But the most common method is by asking for a mid-stream urine sample (also known as clean-catch urine sample). This is when you urinate the first part of the urine stream into the toilet, collect the middle part of the stream in a sterile container, then empty the rest of the bladder into the toilet.
The idea is that the first discarded urine flushes out any bacteria or skin cells from the penis or vagina leaving the mid-stream sample as a truly representative sample to test.
Instructions are often vague
But many patients will recall being asked to provide a urine sample without adequate explanation of how to do it. They are simply handed a sample container and given directions to the toilet.
Without instruction patients may not know how to prepare their external genitalia. For women this involves parting the labia or lips of the vagina, while for men, this involves retracting the foreskin.
Nor are patients clearly advised how to provide the sample. As a result, they can contaminate the container and its lid by not washing their hands, and their sample often contains the first rather than mid-stream urine.
In these cases, what actually gets into the sample are contaminants; cells and bacteria from hands; or cells and bacteria from the lower part of the urinary tract and genitalia.
Unfortunately for women, their anatomy is more likely to result in more of this latter contamination. They void urine from the urethra (the tube from the bladder) and through a part of the vagina, while men most often void directly into the container.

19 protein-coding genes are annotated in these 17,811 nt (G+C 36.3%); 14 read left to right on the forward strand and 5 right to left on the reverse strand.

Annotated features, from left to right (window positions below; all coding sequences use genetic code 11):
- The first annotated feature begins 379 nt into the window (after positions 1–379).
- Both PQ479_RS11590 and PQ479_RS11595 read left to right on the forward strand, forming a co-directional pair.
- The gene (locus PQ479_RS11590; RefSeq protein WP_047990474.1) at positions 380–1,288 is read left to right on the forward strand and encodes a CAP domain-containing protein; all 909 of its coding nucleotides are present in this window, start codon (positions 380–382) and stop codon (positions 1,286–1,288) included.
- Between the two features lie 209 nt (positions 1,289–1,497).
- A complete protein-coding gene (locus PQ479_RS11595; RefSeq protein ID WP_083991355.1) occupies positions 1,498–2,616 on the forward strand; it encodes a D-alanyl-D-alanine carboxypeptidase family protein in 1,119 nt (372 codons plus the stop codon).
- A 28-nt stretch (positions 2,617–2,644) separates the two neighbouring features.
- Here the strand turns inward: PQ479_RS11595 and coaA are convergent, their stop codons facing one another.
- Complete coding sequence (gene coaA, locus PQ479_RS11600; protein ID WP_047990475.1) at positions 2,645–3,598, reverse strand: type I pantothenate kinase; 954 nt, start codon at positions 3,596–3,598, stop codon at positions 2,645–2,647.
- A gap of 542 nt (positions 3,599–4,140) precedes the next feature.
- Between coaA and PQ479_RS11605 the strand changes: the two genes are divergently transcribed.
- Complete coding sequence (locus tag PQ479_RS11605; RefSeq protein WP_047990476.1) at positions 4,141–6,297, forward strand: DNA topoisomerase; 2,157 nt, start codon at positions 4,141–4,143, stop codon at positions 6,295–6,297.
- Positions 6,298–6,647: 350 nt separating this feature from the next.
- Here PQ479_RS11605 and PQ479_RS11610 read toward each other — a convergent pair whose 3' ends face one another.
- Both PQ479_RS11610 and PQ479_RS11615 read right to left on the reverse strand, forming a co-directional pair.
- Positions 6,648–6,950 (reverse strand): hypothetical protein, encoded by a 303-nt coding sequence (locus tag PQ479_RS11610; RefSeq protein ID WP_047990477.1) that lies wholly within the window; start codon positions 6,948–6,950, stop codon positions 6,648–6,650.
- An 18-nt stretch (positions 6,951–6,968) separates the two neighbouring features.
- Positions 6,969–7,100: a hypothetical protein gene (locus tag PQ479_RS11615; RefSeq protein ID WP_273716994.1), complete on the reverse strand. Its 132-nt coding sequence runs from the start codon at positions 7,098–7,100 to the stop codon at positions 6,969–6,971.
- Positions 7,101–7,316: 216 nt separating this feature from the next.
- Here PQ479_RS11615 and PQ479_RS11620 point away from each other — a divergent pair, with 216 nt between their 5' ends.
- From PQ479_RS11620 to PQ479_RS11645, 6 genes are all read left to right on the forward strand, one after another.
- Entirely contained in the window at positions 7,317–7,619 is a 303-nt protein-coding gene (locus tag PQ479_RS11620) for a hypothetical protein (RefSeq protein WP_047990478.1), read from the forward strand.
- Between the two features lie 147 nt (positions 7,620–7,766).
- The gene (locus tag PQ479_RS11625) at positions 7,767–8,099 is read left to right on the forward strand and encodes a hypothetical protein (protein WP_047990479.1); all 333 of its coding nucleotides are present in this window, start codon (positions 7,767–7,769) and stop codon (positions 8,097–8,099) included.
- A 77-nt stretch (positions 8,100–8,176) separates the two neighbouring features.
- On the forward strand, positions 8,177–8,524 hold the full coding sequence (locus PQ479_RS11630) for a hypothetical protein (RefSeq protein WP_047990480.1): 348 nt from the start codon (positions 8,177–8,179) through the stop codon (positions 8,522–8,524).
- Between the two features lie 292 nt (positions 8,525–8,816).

Why is a contaminant-free sample important?
If the sample is contaminated there are various consequences. The laboratory will report contamination and advise the doctor to take care in interpreting results. However, a contaminated sample can result in incorrect diagnosis and incorrect or unnecessary treatment.
A new sample will probably be needed. This causes delays in diagnosis and treatment, potential anxiety to the patient and additional costs.
In our hospital, where the emergency department collects more than 1,000 mid-stream samples each month, women’s samples are contaminated over 40% of the time. In a recent trial visual instructions in the form of cartoons were provided on how to collect the samples.
We paid particular attention to hand washing and collection technique. The number of contaminated samples was reduced by 15%. This potentially could save upwards of 150 repeat tests a month and those instructions are now provided to all patients in the emergency department.
If you are unsure how to take a sterile sample, ask your doctor or nurse for more information. It can save you the time, inconvenience and worry of coming back for another sample.
This article has been updated to clarify a woman’s anatomy.
Courtesy: The Conversations
Rob Eley, Academic Research Manager, Princess Alexandra Hospital Southside Clinical Unit, The University of Queensland
Michael Sinnott , Adjunct Associate Professor, Faculty of Medicine, The University of Queensland